Therefore, the primary aim of the present study is to conduct a randomised controlled trial to evaluate the effectiveness of an individualized home based exercise program in improving turning and common balance impairments among community dwelling Malaysians aged 50 years identified as having impaired turning ability.
Participants will be recruited from the membership of the University of Third Age (U3A) of Malaysia, on a voluntary basis. The age of 50 years and above will be used in this study as a criterion for defining “older people” (instead of the more commonly used age of 60 years and above), due to the lower life expectancy in Malaysia (72 years for males and 78 years for females ) compared to Western countries. Recruitment of participants will be through distribution of flyers to all U3A members.
Potential participants will be screened on a single occasion prior the baseline assessment to ensure they meet the study inclusion criteria. Participants will be included in the trial if they meet all of the inclusion criteria: i) identified having unsteadiness during turning Neurocom® Balance Master with long plate, and if performance is outside of normal limits (based on normative data based age and gender limits in the Neurocom® system); ii) community-dwelling; iii) aged 50 years and over; iv) able to tolerate standing and walking independently for at least six minutes and community ambulant (able to walk independently outdoors without support or not needing more than a single point stick; v) no other major neurological history (e.g. stroke with unilateral or bilateral paresis, multiple sclerosis) or orthopaedic history that impacts on functional mobility.
Participants will be excluded if they: i) have severe clinical or musculoskeletal impairments (eg; previous fractures) affecting mobility; ii) have visual or auditory impairments which cannot be corrected; iii) have a past history of stroke, Parkinson’s disease, cardiac problems, or transient ischemic attacks; iv) are aged less than 50 years old; v) use a walking frame, crutches or other bilateral support gait aids for walking in the community; vi) are not community ambulant (not able to walk outdoors away from home independently); and vii) are institutionalized (living in residential care).
Measures and procedures
Summary of the screening and assessment measures during baseline and after 16 weeks intervention program
Follow-up (16 weeks)
Questions: age; standing & walking; independent living; independent community ambulation with no more than single point stick
Cognition (Elderly Cognitive Assessment Questionaire-ECAQ).
Health conditions & medication use
History of falls
√ (past 12 months)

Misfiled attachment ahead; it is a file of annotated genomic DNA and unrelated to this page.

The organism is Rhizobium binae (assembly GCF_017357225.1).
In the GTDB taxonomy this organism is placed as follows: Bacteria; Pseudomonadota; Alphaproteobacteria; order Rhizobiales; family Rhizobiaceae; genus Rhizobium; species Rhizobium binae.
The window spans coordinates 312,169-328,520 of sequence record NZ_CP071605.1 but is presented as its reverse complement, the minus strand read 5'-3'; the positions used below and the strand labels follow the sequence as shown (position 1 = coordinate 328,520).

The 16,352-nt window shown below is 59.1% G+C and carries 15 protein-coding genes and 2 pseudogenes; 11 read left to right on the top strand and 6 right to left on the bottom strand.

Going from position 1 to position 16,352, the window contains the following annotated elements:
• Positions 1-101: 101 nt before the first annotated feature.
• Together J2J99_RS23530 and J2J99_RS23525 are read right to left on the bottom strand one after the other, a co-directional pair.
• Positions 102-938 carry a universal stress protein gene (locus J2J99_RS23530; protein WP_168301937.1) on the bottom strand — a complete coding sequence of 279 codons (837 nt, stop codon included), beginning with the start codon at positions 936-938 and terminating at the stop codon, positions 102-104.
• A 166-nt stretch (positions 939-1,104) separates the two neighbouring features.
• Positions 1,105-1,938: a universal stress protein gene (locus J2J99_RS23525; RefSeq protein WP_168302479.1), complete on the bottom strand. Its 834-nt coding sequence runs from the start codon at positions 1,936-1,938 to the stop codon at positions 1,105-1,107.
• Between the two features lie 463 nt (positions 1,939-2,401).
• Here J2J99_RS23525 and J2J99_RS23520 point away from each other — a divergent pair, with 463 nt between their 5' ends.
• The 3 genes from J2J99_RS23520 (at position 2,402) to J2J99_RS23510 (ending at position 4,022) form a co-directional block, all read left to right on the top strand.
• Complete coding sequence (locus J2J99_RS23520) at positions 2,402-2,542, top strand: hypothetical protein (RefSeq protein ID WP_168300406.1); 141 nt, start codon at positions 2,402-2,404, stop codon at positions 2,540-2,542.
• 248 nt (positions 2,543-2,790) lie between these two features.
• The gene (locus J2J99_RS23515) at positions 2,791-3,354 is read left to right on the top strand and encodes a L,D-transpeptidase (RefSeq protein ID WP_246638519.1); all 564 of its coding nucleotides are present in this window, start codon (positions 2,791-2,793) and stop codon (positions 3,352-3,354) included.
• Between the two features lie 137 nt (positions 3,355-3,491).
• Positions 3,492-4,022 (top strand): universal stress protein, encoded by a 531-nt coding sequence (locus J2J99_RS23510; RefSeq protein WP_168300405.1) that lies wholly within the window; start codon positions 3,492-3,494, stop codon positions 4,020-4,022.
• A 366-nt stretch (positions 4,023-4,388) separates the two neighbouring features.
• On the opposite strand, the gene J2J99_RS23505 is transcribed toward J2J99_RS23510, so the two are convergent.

Will be asked at each phone call follow up (preceding 3 weeks) and at 16 weeks (falls diary)
Assessment – questionnaires/tests
Falls efficacy (fear of falling) – FES-I
Depression– Geriatric Depression Scale 15 items.
Visual contrast sensitivity (Melbourne Edge Test- MET)
Activity level (Human Activity Profile Adjusted Activity Score - HAP-AAS)
Falls risk (FROP-Com risk assessment tool)
Exercise adherence (exercise diary)
√ (intervention group) daily exercise diary
Assessments – clinical (balance/mobility)
Timed up and Go (single task)
Timed Up and Go (dual task)
Step Test (ST)
Functional Reach Test (FRT)
Five Times sit to stand Test (FTSS)
Assessments – force platform
Modified Clinical Test of Sensory Interaction Balances (mCTSIB)
Limits of Stability (LOS)
Sit to Stand (STS)
Walk across (WA)
Step quick turn (SQT)
All of the measures being used in this study have been shown to have moderate to high reliability and validity in a variety of older and clinical populations [17–20]. Assessments will be conducted by a trained assessor blind to group allocation.
A retrospective recall about any falls in the preceding 12 months. The information regarding history of fall such as date, location, activity at the time of fall, obstacles involved in the fall, any warning sign or symptoms, type of injuries and medical attention sought after fall will be retrieved for each of fall event (details for up of 4 falls will be retrieved).
Falls Risk assessment for Older People in the Community (FROP-Com) , a detailed assessment of 13 falls risk factors. Each domain of the assessment describes an evidence based fall risk factor among community dwelling older adults, and each domain is scored to reflect graded risk (nil, mild, moderate, severe). The FROP-Com has been shown to have good retest reliability (ICC for intra-rater and inter-tester reliability were 0.93 and 0.81 respectively)  and moderate accuracy predicting falls (sensitivity 71% and specificity 56%) . A total score between 0 and 60 will be obtained, where higher scores indicate greater level of risk of falling.